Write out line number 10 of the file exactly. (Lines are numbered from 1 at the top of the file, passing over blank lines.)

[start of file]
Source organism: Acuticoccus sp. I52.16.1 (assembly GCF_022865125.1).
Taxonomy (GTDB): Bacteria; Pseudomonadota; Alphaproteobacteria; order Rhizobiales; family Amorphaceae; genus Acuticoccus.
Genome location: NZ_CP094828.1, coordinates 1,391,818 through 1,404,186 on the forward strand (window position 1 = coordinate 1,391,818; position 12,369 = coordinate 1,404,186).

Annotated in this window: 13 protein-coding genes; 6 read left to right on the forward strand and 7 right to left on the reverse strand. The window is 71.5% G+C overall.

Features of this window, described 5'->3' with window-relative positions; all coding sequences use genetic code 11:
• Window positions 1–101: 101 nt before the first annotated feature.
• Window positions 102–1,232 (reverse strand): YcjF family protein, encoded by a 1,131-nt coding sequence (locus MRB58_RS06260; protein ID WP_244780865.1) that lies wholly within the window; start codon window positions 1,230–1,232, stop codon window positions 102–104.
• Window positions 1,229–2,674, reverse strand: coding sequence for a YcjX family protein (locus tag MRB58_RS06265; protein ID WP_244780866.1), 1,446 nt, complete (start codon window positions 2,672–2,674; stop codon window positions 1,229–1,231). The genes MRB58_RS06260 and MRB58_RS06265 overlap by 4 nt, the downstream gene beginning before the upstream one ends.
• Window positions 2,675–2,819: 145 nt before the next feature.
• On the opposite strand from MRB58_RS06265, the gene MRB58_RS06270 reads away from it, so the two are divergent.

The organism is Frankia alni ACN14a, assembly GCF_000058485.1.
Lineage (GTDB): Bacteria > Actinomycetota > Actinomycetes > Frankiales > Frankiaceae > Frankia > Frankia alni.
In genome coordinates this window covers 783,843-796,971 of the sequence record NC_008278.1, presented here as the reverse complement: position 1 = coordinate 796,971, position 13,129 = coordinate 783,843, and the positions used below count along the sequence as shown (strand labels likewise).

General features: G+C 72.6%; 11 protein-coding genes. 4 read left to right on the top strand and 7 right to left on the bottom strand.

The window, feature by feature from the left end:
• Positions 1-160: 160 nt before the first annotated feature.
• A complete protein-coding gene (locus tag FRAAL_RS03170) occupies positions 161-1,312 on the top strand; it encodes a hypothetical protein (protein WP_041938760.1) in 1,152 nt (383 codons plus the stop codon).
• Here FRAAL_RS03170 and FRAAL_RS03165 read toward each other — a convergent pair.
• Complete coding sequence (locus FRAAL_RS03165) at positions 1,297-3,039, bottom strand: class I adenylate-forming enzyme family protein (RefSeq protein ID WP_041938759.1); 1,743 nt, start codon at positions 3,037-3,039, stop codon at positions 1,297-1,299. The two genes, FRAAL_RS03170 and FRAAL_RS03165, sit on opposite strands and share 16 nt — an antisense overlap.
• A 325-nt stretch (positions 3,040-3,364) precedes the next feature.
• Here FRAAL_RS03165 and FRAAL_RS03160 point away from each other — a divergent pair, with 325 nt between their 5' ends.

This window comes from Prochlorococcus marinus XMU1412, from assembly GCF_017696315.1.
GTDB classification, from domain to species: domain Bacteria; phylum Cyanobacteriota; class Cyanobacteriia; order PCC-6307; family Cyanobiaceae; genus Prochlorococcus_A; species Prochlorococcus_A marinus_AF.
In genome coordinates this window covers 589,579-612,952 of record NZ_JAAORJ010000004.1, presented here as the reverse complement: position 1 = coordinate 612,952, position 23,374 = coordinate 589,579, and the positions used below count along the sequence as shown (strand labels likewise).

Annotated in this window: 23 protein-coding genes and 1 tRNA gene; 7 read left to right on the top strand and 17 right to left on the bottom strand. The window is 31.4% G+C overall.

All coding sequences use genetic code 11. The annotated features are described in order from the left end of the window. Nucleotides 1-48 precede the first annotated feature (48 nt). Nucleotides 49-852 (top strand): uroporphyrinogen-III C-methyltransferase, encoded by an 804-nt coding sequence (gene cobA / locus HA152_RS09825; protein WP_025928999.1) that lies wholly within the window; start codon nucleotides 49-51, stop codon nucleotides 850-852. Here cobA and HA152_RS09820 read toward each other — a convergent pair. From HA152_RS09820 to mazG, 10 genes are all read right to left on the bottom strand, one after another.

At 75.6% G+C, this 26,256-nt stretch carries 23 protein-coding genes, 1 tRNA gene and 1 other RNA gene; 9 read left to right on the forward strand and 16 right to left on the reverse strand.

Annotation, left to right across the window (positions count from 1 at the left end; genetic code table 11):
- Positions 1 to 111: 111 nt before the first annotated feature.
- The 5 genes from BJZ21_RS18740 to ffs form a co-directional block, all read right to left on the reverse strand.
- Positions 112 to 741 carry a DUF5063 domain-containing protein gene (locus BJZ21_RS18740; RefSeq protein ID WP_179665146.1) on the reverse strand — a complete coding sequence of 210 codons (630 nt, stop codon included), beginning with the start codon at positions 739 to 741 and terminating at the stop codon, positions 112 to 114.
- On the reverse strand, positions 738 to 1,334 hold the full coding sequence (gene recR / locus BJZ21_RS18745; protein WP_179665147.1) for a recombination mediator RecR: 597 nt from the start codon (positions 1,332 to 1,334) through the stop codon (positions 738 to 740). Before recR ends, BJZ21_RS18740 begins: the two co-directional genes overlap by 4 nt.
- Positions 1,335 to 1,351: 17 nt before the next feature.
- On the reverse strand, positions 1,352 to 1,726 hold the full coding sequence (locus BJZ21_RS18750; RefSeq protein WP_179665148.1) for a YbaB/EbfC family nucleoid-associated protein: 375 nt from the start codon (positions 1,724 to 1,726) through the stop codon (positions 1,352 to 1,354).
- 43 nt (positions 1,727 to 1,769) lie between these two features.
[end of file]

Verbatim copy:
• On the opposite strand from MRB58_RS06265, the gene MRB58_RS06270 reads away from it, so the two are divergent.